There is another factor that plays when it comes to making fast discretionary decision-making.

What Is The Amygdala And How Does It Affect Decision-Making?

The amygdala is a small, almond-shaped structure located in the temporal lobe of the brain. It plays an important role in processing emotions, memory, sensory input, and making fast decisions with the primary objective of keeping us safe. This is one of the sources of instant fear responses or anxiety triggers when in an uncertain environment. In pre-historic times this was important to generate fight or flight responses for survival when humans lived in the wild.

The amygdala is responsible for our "gut feeling" when making decisions quickly. It helps us make snap judgments based on past experiences or emotional responses. In other words, it allows us to make decisions without having to process all of the available information.

The faster a decision is made, the more role the amygdala plays. But the problem is that it is a memory-based system that generates emotional responses using sensory input and not the analytical part of the brain - which takes time to process information and facts.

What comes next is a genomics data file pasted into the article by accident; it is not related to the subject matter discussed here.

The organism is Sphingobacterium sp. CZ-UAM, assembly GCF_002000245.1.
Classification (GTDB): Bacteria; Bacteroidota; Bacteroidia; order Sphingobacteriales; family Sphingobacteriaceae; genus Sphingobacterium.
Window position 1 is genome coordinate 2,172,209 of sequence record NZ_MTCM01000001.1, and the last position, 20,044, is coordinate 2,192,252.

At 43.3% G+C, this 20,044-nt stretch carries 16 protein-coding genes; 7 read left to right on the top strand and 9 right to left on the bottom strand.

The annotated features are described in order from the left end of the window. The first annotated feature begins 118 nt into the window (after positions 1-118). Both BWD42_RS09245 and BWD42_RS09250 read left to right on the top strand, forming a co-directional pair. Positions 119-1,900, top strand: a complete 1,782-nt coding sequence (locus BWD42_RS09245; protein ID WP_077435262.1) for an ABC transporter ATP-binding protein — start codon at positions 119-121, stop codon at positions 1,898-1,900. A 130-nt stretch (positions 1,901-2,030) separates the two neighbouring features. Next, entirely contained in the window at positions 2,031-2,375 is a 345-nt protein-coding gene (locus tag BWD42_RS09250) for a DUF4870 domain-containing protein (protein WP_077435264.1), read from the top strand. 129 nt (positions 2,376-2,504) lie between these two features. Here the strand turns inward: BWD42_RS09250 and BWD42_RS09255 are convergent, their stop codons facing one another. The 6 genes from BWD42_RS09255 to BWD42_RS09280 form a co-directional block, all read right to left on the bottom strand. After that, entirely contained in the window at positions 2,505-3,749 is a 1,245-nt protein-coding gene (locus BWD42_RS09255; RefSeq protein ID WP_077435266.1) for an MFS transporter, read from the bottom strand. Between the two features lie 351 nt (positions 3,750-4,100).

So, what does it all have to do with looking at charts during trading?

Two things generate natural anxiety in humans - health and wealth. So when money is involved and in an uncertain environment like the financial markets, it is quite natural to have a heightened anxiety level. The level of anxiety can be different in different traders based on their experience. In new traders, it is much higher than experienced traders.

As such, the amygdala is already activated and interfering in trading. When using charts directly plays on the amygdala as it creates a visual sensory input. This immediately kicks in the visual biases and cognitive biases. So more often than not, people see in the charts "what they want to see." These make the decision-making emotional and not rational, leading to errors and incorrect conclusions.

In addition to that the daily market volatility also elevates this anxiety and impairs the decision-making further.

The solution?

Again quoting Mark Douglas from Trading in the Zone

You will need to learn how to adjust your attitudes and beliefs about trading in such a way that you can trade without the slightest bit of fear, but at the same time keep a framework in place that does not allow you to become reckless.

We leverage the logical and analytical brain. The human brain does great in analysis when there is sufficient time, and it is not threatened by the environment. This is why one should study historical charts when researching trade setups and identifying trading rules. This is an offline process and is iterative and time-consuming.